Looking at their distribution on Earth, it can be seen that these six families are spread across the whole planet, with some exceptions such as Antartica where no crickets can be found.
However, most crickets live in Asia and Africa. This is because these are the richest countries when it comes to biodiversity, with many different types of animals.
Cave and camel crickets, mole crickets, Jerusalem crickets (also known as sand or stone crickets), and pygmy mole crickets are among them. True crickets are members of the Gryllidae family, which is part of the Orthoptera order, which also includes grasshoppers and katydids.
The word "cricket" comes from the Latin word "cricetus," which means "little head." This refers to the shape of the skull of a cricket. Other names for cricket include brake, bush, field, fly, green bug, insect, and lizard. There are more than 700 species of crickets worldwide, most belonging to two families: Gryllidae (true crickets) and Grylloidea (false crickets). Of these, six species in three genera belong to Australia and New Guinea.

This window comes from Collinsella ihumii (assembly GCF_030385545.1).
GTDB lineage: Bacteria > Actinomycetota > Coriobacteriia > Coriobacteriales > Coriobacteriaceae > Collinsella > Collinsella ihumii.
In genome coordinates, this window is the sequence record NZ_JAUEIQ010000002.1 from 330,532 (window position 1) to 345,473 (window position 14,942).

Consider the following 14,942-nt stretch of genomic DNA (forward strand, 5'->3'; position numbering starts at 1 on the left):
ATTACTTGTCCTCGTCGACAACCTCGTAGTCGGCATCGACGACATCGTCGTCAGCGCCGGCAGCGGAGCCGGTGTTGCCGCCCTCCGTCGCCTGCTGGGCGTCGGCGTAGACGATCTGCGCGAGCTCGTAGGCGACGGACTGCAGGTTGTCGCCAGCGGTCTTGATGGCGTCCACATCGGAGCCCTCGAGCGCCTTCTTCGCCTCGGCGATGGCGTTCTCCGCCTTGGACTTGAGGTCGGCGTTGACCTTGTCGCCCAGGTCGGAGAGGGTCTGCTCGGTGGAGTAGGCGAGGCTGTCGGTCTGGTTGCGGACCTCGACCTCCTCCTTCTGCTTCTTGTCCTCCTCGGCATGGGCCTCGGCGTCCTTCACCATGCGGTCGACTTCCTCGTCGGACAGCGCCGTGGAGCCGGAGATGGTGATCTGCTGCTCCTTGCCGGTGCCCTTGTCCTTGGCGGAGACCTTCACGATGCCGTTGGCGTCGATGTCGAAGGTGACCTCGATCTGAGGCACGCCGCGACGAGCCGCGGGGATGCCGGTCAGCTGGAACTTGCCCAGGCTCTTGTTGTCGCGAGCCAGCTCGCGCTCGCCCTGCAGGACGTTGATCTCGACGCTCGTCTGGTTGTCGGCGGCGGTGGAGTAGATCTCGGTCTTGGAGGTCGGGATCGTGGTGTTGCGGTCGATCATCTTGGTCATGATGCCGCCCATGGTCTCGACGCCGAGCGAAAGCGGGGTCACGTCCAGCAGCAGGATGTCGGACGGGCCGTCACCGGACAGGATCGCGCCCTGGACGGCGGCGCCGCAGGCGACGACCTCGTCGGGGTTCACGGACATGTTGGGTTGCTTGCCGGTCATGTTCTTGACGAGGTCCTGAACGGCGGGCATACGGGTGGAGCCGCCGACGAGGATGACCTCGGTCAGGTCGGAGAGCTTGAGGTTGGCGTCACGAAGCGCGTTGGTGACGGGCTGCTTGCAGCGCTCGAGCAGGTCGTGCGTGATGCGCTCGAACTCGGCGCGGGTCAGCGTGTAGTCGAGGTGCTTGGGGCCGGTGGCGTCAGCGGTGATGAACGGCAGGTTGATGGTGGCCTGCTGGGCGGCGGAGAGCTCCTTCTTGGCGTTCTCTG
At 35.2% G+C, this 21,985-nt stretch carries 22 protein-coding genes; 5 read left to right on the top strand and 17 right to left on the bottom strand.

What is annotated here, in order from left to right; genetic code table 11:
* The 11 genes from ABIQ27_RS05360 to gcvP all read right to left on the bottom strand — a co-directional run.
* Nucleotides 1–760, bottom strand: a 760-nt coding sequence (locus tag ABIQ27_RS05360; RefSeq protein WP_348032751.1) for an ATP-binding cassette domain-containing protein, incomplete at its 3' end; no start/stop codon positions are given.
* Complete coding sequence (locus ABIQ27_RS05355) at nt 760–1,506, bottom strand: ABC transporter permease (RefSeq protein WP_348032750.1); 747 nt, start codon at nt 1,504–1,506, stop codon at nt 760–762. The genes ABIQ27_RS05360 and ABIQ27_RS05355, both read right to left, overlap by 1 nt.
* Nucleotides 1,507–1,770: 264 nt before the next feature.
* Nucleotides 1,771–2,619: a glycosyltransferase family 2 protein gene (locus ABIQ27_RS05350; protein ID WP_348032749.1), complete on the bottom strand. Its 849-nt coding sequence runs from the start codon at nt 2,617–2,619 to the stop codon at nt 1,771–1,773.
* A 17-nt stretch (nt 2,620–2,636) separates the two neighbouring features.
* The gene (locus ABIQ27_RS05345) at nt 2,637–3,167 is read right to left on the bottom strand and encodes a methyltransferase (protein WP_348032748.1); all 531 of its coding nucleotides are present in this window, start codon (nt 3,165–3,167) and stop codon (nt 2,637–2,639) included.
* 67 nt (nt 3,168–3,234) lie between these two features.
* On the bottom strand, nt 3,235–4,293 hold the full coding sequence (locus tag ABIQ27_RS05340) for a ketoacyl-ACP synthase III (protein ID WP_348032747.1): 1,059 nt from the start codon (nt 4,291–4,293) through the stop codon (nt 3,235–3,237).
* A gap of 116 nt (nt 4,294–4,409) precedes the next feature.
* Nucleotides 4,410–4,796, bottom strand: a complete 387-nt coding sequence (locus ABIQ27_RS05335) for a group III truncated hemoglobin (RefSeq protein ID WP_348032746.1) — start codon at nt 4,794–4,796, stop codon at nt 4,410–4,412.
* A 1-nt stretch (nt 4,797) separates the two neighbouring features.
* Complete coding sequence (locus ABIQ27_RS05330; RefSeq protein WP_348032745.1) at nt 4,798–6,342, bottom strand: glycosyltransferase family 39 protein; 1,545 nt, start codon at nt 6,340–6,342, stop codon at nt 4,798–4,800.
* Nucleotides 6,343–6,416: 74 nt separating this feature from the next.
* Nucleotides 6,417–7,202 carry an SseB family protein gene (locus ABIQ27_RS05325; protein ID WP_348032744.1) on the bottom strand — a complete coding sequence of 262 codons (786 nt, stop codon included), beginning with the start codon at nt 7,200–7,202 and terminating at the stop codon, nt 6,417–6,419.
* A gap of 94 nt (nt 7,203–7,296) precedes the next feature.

True crickets have distinct males and females. The males have small organs called tymbals that beat against the skin when they call for mates. The sound they make is similar to that of a washing machine spinning its dishwasher at full speed. Female cave and camel crickets produce eggs in large clusters on leaves and other surfaces. The female carries the eggs inside her body until they hatch. She then eats any remaining offspring.
Mole crickets live under rocks and stones in fields and gardens. They use their powerful front legs to break up the soil with which they build their nests.
Other insects in the order Orthoptera and suborder Ensifera that have the word cricket as part of their common name include mole crickets (family Gryllotalpidae), ant crickets (family Myrmecophilidae), camel crickets, and cave crickets, in addition to the family Gryllidae ("real crickets").